Epilogue (As An Old-Fashioned Homily) - Poem by Makarand Paranjape
At the end of my labour
A familiar voice consoles me in intimate whispers:
Don't worry, honey, you haven't erred
In this public celebration of our love.
The great monuments to love like the Taj Mahal,
Transformed private emotions into social ritual.
No grand passion can be contained
Within secret diaries or letters
But must spill out sooner or later into the open.
Love, like money, must be shared,
Not hoarded: so it can multiply.
To broadcast love, therefore, is no crime.
But beware of making it an act
A stunt to gain cheap publicity or praise....
Before she admonishes me further,
I stop her mouth with half a dozen kisses.
The rest of her warnings
Become silly mumblings inside my head.
But now I'd better make a quick getaway
Before I am hooted out by my audience,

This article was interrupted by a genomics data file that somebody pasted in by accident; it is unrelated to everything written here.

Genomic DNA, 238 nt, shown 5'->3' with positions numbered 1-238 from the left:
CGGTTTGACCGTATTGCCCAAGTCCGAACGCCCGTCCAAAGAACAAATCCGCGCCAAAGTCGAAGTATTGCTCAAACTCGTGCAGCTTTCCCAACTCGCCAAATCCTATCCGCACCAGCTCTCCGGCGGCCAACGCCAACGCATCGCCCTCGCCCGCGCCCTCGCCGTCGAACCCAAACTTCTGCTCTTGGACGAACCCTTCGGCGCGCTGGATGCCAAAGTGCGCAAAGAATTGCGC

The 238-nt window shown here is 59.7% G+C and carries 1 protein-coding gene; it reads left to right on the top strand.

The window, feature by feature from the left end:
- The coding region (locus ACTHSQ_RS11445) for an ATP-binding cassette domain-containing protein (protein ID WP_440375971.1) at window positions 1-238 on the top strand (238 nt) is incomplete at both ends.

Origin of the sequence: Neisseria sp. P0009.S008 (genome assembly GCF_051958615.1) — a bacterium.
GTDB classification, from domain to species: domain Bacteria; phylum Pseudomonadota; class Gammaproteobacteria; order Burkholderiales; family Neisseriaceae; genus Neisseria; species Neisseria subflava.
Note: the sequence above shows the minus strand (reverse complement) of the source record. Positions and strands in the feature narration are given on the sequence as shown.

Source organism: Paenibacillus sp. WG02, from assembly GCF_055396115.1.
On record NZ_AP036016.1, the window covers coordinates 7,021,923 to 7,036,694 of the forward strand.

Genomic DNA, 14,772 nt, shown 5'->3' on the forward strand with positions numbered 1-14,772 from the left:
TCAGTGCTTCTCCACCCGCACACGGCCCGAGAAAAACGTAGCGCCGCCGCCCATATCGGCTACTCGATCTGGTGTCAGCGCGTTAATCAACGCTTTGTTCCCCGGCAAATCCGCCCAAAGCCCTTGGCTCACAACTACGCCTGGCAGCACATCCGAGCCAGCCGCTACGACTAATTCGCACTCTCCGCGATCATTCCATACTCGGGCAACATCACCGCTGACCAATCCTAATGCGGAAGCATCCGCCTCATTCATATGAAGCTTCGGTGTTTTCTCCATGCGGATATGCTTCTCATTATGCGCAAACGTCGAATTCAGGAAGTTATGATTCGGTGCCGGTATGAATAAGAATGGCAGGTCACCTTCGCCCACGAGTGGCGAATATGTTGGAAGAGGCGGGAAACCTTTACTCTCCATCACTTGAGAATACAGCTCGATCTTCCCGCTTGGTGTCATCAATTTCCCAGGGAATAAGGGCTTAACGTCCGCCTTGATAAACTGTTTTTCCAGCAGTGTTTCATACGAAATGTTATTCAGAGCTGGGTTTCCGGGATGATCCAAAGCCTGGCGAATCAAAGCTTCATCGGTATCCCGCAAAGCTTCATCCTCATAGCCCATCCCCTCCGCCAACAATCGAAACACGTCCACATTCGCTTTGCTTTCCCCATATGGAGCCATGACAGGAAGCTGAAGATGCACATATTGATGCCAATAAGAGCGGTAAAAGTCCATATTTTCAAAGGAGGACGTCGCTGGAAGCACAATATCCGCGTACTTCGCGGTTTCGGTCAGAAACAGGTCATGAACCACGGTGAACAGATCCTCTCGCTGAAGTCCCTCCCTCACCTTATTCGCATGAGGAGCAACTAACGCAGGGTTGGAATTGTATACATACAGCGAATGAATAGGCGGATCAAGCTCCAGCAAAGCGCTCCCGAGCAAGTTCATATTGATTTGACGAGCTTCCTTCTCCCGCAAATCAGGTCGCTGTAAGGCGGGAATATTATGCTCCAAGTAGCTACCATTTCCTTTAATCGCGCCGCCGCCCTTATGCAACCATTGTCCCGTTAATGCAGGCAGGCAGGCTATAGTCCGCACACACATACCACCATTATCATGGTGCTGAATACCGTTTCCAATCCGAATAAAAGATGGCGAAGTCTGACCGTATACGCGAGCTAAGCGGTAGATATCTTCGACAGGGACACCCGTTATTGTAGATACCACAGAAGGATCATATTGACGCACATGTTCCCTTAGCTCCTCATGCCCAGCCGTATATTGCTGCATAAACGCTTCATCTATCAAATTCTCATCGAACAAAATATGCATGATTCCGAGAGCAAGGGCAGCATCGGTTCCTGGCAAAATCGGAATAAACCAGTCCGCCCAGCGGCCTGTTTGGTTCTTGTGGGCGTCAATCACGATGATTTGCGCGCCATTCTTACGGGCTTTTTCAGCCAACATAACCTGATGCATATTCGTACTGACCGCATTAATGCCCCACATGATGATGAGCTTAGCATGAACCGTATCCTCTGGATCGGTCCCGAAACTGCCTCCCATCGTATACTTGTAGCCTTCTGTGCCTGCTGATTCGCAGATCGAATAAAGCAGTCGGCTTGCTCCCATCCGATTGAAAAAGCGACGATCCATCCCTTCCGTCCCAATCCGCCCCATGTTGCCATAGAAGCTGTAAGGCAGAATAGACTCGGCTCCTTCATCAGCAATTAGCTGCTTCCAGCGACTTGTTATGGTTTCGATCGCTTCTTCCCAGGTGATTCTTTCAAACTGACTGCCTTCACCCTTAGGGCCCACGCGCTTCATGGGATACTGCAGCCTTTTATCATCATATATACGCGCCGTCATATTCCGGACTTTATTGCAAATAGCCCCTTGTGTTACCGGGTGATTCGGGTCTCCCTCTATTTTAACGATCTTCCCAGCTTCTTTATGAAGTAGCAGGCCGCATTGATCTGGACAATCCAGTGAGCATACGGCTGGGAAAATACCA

And though not vain enough to think (like John Donne)
That our love can serve as an example,
Let me just say, dear reader, that if someone loves you,
Be they fair or plain, don't let go of them:
You won't get such chances again and again.
But if for some reason you cannot reciprocate,
Treat them gently, release them with tenderness,
Remembering Bulleh Shah's wise pronouncement:
Break a temple or a mosque,
But don't break a heart full of love.
For, as the good book saith, the greatest of all is Love.
[From The Serene Flame]
Comments about Epilogue (As An Old-Fashioned Homily) by Makarand Paranjape
Read this poem in other languages
This poem has not been translated into any other language yet.
Still I Rise
The Road Not Taken
If You Forget Me
Edgar Allan Poe
Stopping By Woods On A Snowy Evening
I Do Not Love You Except Because I Love You